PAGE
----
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Mapping Project Aims to Protect Grid from Space Weather

image credit: Areas in red are covered in the latest phase of the mapping project. Credit: Oregon State University
DW Keefer's picture
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DW Keefer is a Denver-based energy journalist who writes extensively for national and international publications on all forms of electric power generation, utility regulation, business models...

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  • Apr 14, 2020
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Researchers from Oregon State University will map the electrical properties of Earth’s crust and mantle beneath the southern and southwestern United States as part of a two-year, $2.5 million agreement with the U.S. Geological Survey.

The project plays a role in protecting the electrical grid from currents generated in the ground and in built infrastructure by extreme solar storms and against damage from electromagnetic pulses used as weapons, an area of growing concern.

Extreme solar storms are “space weather” events that naturally occur when disturbances in the solar atmosphere result in coronal mass ejections that send streams of charged particles toward Earth. The particles can strongly disturb Earth’s magnetic field.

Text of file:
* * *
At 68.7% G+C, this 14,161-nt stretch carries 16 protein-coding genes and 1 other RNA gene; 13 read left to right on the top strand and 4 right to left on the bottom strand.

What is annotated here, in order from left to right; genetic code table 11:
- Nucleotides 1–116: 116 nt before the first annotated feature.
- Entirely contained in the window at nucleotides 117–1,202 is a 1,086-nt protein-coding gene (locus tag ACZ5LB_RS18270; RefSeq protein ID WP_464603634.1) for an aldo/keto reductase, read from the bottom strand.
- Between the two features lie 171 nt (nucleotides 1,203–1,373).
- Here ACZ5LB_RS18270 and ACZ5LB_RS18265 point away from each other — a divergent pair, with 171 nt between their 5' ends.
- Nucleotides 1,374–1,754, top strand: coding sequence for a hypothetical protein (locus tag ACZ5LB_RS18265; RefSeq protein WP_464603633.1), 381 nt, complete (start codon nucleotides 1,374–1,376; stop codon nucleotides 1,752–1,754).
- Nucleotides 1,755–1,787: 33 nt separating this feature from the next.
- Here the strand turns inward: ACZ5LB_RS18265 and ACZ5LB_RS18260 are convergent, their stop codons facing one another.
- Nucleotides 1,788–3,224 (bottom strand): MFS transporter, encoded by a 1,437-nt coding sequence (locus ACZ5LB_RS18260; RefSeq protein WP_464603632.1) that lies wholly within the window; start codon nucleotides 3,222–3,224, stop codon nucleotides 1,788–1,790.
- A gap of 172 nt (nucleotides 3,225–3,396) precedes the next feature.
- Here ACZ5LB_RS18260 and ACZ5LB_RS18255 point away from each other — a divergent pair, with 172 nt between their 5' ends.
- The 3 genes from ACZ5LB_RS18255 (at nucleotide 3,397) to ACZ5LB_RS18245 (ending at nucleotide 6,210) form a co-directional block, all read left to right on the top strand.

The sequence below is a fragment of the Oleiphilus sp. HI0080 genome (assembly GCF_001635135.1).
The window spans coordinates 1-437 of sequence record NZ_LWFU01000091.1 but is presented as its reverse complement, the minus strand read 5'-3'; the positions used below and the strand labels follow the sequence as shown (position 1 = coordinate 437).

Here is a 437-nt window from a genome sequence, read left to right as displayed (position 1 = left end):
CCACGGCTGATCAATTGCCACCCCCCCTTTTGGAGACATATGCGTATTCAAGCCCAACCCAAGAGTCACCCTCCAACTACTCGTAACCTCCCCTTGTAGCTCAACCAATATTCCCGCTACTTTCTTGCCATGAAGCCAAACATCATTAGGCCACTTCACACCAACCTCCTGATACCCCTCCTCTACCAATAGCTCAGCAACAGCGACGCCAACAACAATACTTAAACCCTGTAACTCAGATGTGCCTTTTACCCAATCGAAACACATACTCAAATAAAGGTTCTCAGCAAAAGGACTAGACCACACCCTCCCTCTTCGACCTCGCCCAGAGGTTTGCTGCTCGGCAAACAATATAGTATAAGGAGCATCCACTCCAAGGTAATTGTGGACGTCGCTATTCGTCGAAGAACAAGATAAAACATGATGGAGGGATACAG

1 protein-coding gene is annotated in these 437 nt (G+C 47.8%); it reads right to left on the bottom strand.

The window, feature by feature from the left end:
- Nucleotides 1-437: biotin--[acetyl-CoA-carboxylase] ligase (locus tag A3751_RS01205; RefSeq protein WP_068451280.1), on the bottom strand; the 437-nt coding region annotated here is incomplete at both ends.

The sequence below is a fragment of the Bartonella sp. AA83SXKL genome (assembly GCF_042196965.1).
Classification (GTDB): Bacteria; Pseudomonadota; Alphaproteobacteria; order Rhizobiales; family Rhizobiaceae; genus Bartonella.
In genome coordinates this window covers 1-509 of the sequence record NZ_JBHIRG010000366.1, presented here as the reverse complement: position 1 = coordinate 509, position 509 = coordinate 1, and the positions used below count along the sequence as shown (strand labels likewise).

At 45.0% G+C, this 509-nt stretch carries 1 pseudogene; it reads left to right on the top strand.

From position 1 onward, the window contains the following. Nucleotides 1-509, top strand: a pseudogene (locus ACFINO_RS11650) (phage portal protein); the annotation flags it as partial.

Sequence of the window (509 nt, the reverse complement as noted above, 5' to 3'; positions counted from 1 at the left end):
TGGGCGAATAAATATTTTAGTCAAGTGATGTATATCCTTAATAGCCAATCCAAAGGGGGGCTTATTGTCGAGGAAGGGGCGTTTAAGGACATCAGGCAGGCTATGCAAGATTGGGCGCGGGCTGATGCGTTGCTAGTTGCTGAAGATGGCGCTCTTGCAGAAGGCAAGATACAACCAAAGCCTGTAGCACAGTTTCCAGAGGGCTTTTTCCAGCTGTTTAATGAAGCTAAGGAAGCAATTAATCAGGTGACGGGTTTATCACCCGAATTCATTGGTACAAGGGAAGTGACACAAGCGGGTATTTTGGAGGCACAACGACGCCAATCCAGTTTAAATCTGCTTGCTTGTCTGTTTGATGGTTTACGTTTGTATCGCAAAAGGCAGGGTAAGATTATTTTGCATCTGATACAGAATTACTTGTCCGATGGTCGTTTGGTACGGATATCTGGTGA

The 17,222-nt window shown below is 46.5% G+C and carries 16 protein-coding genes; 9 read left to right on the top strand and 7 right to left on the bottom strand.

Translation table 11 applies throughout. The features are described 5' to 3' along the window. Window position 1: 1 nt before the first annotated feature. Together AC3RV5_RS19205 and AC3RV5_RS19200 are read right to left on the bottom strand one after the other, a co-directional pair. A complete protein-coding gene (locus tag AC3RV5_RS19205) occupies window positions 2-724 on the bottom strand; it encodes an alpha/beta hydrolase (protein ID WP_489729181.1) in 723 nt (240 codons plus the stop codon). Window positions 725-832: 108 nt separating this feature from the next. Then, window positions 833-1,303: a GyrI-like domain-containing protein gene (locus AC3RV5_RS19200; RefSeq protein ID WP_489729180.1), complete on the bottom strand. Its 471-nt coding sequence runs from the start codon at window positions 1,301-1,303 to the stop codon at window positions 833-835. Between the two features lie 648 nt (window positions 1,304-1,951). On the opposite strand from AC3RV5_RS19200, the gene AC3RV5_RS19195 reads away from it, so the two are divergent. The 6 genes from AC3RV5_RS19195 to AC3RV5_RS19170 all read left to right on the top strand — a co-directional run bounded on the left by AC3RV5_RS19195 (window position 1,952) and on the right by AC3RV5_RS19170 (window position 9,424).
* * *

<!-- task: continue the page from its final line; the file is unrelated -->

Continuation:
The largest such events are also known as “Carrington events,” for British astronomer Richard Carrington, who documented the connection between these solar activities and impacts on Earth. The original and largest Carrington event in 1859 caused telegraphs to malfunction and burn, among other impacts. In 1989, a solar storm caused a widespread blackout in the Canadian province of Quebec.

Electromagnetic pulses are sudden bursts of electromagnetic radiation following a nuclear detonation that can cause widespread electric disruption, even if the detonation occurs in space. Such pulses share some important characteristics with naturally occurring Carrington events.

The university’s mapping work began 15 years ago with funding from the National Science Foundation’s EarthScope Program. The initial intent was to collect information about the structure and evolution of the North American continent.

As the researchers began to collect data, they discovered the information being amassed also could be valuable for efforts to protect the power grid.

When the EarthScope program ended, the National Aeronautics and Space Administration funded the project for two years. Now Oregon State will work with the USGS by providing the data in order to complete the work over the next several years.

About two-thirds of the U.S. was mapped during the EarthScope program. The researchers now will focus on the southern and southwestern United States, which is the last piece of the contiguous 48 states to be mapped.

A series of field crews from the private research firm Green Geophysics will travel to pre-identified grid points, each about 70 kilometers from the next. At each point crew members will place instruments, collect data for a number of weeks and then retrieve the equipment and move to the next location.

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